Whipple's disease is an uncommon chronic systemic disease caused by Tropheryma whippelii. The most characteristic findings of late Whipple's disease include diarrhoea, abdominal pain, weight loss, and arthralgias, however, other clinical findings can occur, including lymphadenopathy, fever, neurologic manifestations, myocarditis and endocarditis. The aim of the present study was to systematically review all cases of Whipple's disease-associated infective endocarditis (IE) in the literature. A systematic review of PubMed, Scopus, and Cochrane Library (all published studies up to 28 May 2022) for studies providing data on epidemiology, clinical characteristics as well as data on treatment and outcomes of Whipple's disease-associated IE was performed. A total of 72 studies, containing data for 127 patients, were included. A prosthetic valve was present in 8% of patients. The aortic valve was the most commonly involved intracardiac site followed by the mitral valve. Heart failure, embolic phenomena, and fever were the most common clinical presentations, however, fever occurred in less than 30% of patients. Sepsis was rarely noted. The diagnosis was most commonly performed through pathology through positive PCR or histology in cardiac valves in 88.2% of patients. Trimethoprim with sulfamethoxazole were the most commonly used antimicrobials followed by cephalosporins and tetracyclines. Surgery was performed in 84.3% of patients. Mortality was 9.4%. A multivariate logistic regression analysis model identified presentation with sepsis or development of a paravalvular abscess to be independently associated with increased mortality, while treatment with the combination of trimethoprim with sulfamethoxazole was independently associated with reduced mortality.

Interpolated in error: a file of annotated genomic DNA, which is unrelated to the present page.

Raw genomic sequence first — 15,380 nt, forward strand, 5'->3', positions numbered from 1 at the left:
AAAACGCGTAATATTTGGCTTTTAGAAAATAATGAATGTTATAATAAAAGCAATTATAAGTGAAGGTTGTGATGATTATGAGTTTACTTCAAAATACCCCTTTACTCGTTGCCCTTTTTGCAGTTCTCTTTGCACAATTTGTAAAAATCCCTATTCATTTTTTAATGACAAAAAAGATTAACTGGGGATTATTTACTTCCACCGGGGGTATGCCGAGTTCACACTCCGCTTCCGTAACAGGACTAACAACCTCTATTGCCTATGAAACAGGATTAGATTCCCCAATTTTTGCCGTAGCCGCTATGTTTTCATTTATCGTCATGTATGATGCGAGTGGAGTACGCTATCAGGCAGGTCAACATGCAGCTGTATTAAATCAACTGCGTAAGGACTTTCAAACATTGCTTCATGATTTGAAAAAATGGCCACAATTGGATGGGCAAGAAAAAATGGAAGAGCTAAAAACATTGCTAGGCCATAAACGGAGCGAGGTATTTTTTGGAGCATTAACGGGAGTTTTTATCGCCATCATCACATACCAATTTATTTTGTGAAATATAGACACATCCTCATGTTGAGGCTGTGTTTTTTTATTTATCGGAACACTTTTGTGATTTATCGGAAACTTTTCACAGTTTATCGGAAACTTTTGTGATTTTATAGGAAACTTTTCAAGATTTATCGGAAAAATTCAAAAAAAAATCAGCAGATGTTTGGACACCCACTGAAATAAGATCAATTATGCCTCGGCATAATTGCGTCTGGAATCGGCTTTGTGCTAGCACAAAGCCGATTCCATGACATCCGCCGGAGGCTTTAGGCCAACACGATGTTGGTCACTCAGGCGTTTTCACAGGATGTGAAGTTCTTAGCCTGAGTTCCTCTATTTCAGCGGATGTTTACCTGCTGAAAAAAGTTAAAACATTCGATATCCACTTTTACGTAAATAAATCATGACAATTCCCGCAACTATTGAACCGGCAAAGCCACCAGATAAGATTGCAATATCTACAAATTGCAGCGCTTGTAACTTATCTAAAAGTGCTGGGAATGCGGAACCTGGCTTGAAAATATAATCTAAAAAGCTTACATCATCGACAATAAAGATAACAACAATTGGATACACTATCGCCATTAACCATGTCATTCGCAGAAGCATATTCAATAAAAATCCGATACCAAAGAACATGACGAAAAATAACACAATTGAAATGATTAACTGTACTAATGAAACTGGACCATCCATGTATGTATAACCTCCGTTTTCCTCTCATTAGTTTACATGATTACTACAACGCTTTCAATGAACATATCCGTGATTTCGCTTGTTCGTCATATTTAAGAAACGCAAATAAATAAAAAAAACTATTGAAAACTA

Keywords: Endocarditis; Thropheryma whipplei; Tropheryma whippelii; Whipple’s disease; systematic review.